In a major setback to the unrevealed Indians having Swiss bank accounts, the Switzerland government has decided to share their information in detail with the Indian administration.
The stern dispensation, from the Swiss, came in order to re-establish its global financial centre position. Also, there has been a significantly surge in the number of cases after the Swiss initiated the process to share information on Indian with bank accounts.
Moreover, the government has issued letters to about a dozen such individuals with Swiss bank accounts last week.
Globally known as an alleged safe haven for black money, Switzerland, unfortunately, failed to compete with the global pressure. As a result, it was bound to pull down its famed secrecy walls that has surrounded the Swiss banks and decided to reveal the details of the bank account holders.
Since March, at least 25 notices have been issued by the Swiss authorities to Indian clients of Switzerland-based banks in which they have been given one last chance to appeal against sharing of their details with India.
An analysis of the notices issued by the Federal Tax Administration, Switzerland government’s nodal department for sharing of information on foreign clients of Swiss banks, shows that the Swiss government has stepped up its efforts in sharing such details with a number of countries in the recent months, but the surge in India-related cases is noticeable in the past few weeks.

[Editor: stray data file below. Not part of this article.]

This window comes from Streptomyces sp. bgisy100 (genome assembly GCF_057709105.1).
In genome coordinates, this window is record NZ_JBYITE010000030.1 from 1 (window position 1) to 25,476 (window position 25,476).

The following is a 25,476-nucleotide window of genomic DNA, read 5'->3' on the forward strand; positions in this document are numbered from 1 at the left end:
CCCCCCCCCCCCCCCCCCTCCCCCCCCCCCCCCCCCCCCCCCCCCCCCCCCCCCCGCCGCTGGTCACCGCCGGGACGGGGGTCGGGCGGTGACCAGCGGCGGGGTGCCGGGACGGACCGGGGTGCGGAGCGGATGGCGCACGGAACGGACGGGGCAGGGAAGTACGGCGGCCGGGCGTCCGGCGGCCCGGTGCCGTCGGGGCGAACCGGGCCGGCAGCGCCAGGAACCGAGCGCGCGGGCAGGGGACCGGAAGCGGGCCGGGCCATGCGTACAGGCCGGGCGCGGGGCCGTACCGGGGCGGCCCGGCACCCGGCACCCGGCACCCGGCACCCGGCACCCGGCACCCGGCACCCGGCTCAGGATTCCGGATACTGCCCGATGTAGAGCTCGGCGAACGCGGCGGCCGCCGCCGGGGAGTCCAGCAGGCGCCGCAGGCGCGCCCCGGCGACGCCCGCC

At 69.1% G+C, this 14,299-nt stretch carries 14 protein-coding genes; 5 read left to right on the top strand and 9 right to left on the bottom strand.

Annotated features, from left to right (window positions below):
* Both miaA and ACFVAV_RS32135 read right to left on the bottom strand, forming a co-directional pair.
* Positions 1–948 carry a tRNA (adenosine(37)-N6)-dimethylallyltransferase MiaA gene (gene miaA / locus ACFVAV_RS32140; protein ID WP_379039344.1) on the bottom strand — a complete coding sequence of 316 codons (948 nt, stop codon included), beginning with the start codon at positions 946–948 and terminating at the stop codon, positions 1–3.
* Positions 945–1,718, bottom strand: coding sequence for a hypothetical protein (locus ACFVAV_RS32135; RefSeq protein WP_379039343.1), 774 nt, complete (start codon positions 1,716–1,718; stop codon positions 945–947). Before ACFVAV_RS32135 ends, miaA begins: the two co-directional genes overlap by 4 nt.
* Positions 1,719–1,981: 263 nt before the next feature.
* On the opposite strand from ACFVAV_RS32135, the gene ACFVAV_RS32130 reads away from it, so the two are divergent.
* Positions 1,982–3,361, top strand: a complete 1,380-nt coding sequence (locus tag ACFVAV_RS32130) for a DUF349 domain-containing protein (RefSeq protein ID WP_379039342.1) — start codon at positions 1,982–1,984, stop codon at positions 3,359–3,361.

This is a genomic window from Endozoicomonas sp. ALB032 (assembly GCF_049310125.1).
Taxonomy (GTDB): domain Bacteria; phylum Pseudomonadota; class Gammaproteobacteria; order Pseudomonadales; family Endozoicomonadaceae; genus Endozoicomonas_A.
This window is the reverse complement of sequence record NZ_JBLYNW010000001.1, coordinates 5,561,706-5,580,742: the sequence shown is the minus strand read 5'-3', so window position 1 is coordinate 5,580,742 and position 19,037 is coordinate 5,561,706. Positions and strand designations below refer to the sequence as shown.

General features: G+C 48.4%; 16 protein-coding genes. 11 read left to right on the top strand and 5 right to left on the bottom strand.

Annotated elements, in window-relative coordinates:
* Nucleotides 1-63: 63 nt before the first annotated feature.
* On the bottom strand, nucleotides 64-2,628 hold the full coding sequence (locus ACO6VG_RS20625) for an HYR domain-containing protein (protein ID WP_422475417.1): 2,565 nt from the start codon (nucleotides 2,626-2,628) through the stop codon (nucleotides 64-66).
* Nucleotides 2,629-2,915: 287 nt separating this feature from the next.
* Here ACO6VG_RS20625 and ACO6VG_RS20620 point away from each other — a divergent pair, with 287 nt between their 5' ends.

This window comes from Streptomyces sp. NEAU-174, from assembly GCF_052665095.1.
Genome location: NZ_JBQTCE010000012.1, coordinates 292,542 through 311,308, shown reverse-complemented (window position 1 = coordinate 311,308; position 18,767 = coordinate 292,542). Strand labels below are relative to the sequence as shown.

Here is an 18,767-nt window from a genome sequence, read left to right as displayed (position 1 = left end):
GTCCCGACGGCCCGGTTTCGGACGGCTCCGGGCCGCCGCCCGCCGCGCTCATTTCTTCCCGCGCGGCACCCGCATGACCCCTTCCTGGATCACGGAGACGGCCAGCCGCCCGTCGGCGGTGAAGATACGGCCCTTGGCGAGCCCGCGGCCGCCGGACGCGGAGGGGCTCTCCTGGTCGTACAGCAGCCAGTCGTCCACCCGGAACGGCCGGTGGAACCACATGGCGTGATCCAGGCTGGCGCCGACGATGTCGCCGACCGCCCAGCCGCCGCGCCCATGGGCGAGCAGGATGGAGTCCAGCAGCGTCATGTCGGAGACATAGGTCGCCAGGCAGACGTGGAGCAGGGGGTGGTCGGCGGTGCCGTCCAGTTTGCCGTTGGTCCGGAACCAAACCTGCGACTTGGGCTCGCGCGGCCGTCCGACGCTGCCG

At least 11 such notices were issued to Indian nationals on May 21 itself, though the gazette notifications of the Swiss government has redacted full names for several of them while making public only their initials besides the nationality and the dates of birth.
The two Indians whose names have been mentioned in full are Krishna Bhagwan Ramchand (born in May 1949) and Kalpesh Harshad Kinariwala (born in September 1972). However, no further details have been disclosed about them as well.
In these notices, the individuals or their authorised representatives have been asked to file their appeals, if any, within 30 days with necessary documentary proof to support their case against providing ‘administrative assistance’ to India, which broadly means sharing of their banking and other financial details.